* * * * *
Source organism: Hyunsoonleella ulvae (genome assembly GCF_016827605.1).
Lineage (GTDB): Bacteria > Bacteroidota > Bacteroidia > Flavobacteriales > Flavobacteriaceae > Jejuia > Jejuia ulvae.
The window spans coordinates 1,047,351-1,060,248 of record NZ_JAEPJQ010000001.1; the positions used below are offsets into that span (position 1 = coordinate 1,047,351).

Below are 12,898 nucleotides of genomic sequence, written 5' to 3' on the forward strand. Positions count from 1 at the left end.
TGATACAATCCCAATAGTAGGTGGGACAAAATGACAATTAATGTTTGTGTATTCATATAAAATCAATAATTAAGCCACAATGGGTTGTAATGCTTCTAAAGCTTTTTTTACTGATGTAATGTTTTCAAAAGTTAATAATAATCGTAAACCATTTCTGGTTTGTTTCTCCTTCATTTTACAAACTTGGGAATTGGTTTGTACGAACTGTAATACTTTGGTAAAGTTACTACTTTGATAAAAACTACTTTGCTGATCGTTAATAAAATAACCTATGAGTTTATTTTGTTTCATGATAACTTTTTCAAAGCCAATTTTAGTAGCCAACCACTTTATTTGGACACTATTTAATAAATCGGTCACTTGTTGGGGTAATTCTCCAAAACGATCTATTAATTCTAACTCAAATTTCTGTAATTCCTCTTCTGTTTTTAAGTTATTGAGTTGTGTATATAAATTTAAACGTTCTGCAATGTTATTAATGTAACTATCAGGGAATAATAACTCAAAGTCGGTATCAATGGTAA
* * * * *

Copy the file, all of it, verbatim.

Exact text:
Source organism: Hyunsoonleella ulvae (genome assembly GCF_016827605.1).
Lineage (GTDB): Bacteria > Bacteroidota > Bacteroidia > Flavobacteriales > Flavobacteriaceae > Jejuia > Jejuia ulvae.
The window spans coordinates 1,047,351-1,060,248 of record NZ_JAEPJQ010000001.1; the positions used below are offsets into that span (position 1 = coordinate 1,047,351).

Below are 12,898 nucleotides of genomic sequence, written 5' to 3' on the forward strand. Positions count from 1 at the left end.
TGATACAATCCCAATAGTAGGTGGGACAAAATGACAATTAATGTTTGTGTATTCATATAAAATCAATAATTAAGCCACAATGGGTTGTAATGCTTCTAAAGCTTTTTTTACTGATGTAATGTTTTCAAAAGTTAATAATAATCGTAAACCATTTCTGGTTTGTTTCTCCTTCATTTTACAAACTTGGGAATTGGTTTGTACGAACTGTAATACTTTGGTAAAGTTACTACTTTGATAAAAACTACTTTGCTGATCGTTAATAAAATAACCTATGAGTTTATTTTGTTTCATGATAACTTTTTCAAAGCCAATTTTAGTAGCCAACCACTTTATTTGGACACTATTTAATAAATCGGTCACTTGTTGGGGTAATTCTCCAAAACGATCTATTAATTCTAACTCAAATTTCTGTAATTCCTCTTCTGTTTTTAAGTTATTGAGTTGTGTATATAAATTTAAACGTTCTGCAATGTTATTAATGTAACTATCAGGGAATAATAACTCAAAGTCGGTATCAATGGTAA